• Home

A garden sleep-over

Friends hinted at my questionable mindset and I even pondered the validity of doing it on a school night, but it had to be when the weather was fine. My two daughters and myself were to spend a night camping in our garden.

Here’s how the evening went!

 

7:30 pm

It's a beautiful evening, one of those early summer nights that make you forget how long the winter felt.

This was only going to work if the rule was 'no going into the house' and honestly this rule was more to convince myself than my children.

 

Awesome swallows

8:30pm

I feel the chill in the air, have I really thought this through? I push visions of flu from my head and plough on with evening’s dining on a camping stove.


In search of vegetables to balance the diet, we find the first crop of early peas in the polytunnel on a walkabout and then spend a while watching the swallows swoop to the eaves on the last hunt of the day.

 

Kids shout 'This is Awesome' as they bounce on the trampoline.

 

9 pm 

Disaster! I didn't pack the wine! Well that house rule was stupid anyway.

 

Burnt sugar and birdsong

9.40pm

Flambé marshmallows over a camping stove. The smell of burnt sugar in the air.

The birdsong has changed now dusk is upon us; the lonesome feathered friends begin their mating call. As the light fades I can feel us moving into the more magical part of the evening.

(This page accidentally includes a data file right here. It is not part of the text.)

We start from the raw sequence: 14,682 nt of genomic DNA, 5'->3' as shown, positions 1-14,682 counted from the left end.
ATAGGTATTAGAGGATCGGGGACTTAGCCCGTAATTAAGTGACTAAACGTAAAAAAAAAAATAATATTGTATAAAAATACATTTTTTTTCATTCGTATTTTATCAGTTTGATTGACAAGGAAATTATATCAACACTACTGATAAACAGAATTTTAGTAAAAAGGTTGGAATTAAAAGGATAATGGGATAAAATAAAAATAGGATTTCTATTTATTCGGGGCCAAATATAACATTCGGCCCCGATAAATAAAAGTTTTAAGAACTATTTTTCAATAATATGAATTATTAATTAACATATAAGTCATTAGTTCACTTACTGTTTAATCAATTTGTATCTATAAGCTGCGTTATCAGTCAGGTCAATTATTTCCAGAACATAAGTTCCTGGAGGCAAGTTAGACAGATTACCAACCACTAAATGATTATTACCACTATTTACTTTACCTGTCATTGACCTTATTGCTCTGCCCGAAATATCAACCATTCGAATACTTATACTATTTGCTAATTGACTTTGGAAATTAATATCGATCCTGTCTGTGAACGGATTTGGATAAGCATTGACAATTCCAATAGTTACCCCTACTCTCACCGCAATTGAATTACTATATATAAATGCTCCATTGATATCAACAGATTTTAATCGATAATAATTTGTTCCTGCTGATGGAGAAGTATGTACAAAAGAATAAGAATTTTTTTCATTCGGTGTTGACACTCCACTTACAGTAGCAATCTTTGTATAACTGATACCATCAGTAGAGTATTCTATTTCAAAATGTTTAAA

10.10pm

We spotted the first star.

We walked to the beach in the half light and I realise how unusual it is for a 5 year old to be out walking in the wild after dark, they’d always be in a car or on a pavement in a town. But here in the countryside with just the stars for entertainment it’s a whole new experience.

“I just can’t help it, I keep seeing more and more stars,” she says.

 

The epic moon

10:40pm

The moon rises, and Oh what a moon it is.

“That is EPIC,” exclaims my 7 year old and I smile to hear the unfamiliar word, nothing inside the house is ever ‘epic’.

“Are the moon and the sun friends?” they ask. “They are brother and sister” is their own conclusion.

I prompt little to the conversation now and just let them enjoy the experience. We are sitting in darkness counting the stars as they appear, overshadowed by the moon and its magnificent halo in the sky.

 

11:40pm

After the usual fight over cushions and blankets we are settled to sleep. I listen for a while as their slowing breaths fall in and out of sync with the waves on the shore nearby. And I lament again that I didn't pitch the tent that bit closer to the house so as to avail of the WiFi.

 

Forget the washing up

“This is the best night ever,” my youngest had said as we disembarked the trampoline in darkness. In that moment, leaving aside the washing up and the predictable morning rush, as I bounced higher and caught glimpses of the phenomenal moon rise over the rooftop, I was inclined to agree with her.

 

For more activities on nature and geometry in a new online magazine go to www.thesmarthappyproject.com

Lisa Lillywhite